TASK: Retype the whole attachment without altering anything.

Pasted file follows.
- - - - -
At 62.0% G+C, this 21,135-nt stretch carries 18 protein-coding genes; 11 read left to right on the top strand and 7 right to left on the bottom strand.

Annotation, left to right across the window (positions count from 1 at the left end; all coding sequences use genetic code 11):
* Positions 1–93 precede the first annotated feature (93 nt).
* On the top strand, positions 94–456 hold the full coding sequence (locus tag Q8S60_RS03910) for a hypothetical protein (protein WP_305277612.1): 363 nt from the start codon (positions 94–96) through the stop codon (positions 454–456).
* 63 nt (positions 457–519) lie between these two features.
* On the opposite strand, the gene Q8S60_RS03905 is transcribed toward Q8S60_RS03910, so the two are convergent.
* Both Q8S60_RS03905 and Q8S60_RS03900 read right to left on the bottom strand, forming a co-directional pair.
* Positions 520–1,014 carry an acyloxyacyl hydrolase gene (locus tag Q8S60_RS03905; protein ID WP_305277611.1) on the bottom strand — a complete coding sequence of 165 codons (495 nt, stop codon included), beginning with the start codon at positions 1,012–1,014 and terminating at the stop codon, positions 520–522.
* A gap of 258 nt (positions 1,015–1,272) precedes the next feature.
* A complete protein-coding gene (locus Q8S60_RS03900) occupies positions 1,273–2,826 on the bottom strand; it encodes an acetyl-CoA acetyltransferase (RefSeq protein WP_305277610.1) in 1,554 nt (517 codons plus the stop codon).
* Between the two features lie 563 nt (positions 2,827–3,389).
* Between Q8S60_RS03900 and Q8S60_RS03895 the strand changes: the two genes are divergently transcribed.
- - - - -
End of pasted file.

At 62.0% G+C, this 21,135-nt stretch carries 18 protein-coding genes; 11 read left to right on the top strand and 7 right to left on the bottom strand.

Annotation, left to right across the window (positions count from 1 at the left end; all coding sequences use genetic code 11):
* Positions 1–93 precede the first annotated feature (93 nt).
* On the top strand, positions 94–456 hold the full coding sequence (locus tag Q8S60_RS03910) for a hypothetical protein (protein WP_305277612.1): 363 nt from the start codon (positions 94–96) through the stop codon (positions 454–456).
* 63 nt (positions 457–519) lie between these two features.
* On the opposite strand, the gene Q8S60_RS03905 is transcribed toward Q8S60_RS03910, so the two are convergent.
* Both Q8S60_RS03905 and Q8S60_RS03900 read right to left on the bottom strand, forming a co-directional pair.
* Positions 520–1,014 carry an acyloxyacyl hydrolase gene (locus tag Q8S60_RS03905; protein ID WP_305277611.1) on the bottom strand — a complete coding sequence of 165 codons (495 nt, stop codon included), beginning with the start codon at positions 1,012–1,014 and terminating at the stop codon, positions 520–522.
* A gap of 258 nt (positions 1,015–1,272) precedes the next feature.
* A complete protein-coding gene (locus Q8S60_RS03900) occupies positions 1,273–2,826 on the bottom strand; it encodes an acetyl-CoA acetyltransferase (RefSeq protein WP_305277610.1) in 1,554 nt (517 codons plus the stop codon).
* Between the two features lie 563 nt (positions 2,827–3,389).
* Between Q8S60_RS03900 and Q8S60_RS03895 the strand changes: the two genes are divergently transcribed.